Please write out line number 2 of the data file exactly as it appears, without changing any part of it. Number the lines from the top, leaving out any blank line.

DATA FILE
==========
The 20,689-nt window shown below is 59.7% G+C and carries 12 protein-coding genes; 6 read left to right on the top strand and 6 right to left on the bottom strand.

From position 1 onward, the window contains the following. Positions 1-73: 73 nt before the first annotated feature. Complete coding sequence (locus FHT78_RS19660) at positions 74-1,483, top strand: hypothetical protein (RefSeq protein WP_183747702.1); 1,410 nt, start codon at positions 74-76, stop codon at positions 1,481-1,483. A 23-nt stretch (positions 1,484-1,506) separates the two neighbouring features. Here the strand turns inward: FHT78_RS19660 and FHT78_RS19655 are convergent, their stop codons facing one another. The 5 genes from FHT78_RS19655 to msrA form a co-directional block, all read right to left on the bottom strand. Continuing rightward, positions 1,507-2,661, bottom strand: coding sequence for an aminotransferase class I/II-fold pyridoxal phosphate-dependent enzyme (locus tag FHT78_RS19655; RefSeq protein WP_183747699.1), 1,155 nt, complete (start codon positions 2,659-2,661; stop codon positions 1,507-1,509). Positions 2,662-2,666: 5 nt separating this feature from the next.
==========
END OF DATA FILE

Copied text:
From position 1 onward, the window contains the following. Positions 1-73: 73 nt before the first annotated feature. Complete coding sequence (locus FHT78_RS19660) at positions 74-1,483, top strand: hypothetical protein (RefSeq protein WP_183747702.1); 1,410 nt, start codon at positions 74-76, stop codon at positions 1,481-1,483. A 23-nt stretch (positions 1,484-1,506) separates the two neighbouring features. Here the strand turns inward: FHT78_RS19660 and FHT78_RS19655 are convergent, their stop codons facing one another. The 5 genes from FHT78_RS19655 to msrA form a co-directional block, all read right to left on the bottom strand. Continuing rightward, positions 1,507-2,661, bottom strand: coding sequence for an aminotransferase class I/II-fold pyridoxal phosphate-dependent enzyme (locus tag FHT78_RS19655; RefSeq protein WP_183747699.1), 1,155 nt, complete (start codon positions 2,659-2,661; stop codon positions 1,507-1,509). Positions 2,662-2,666: 5 nt separating this feature from the next.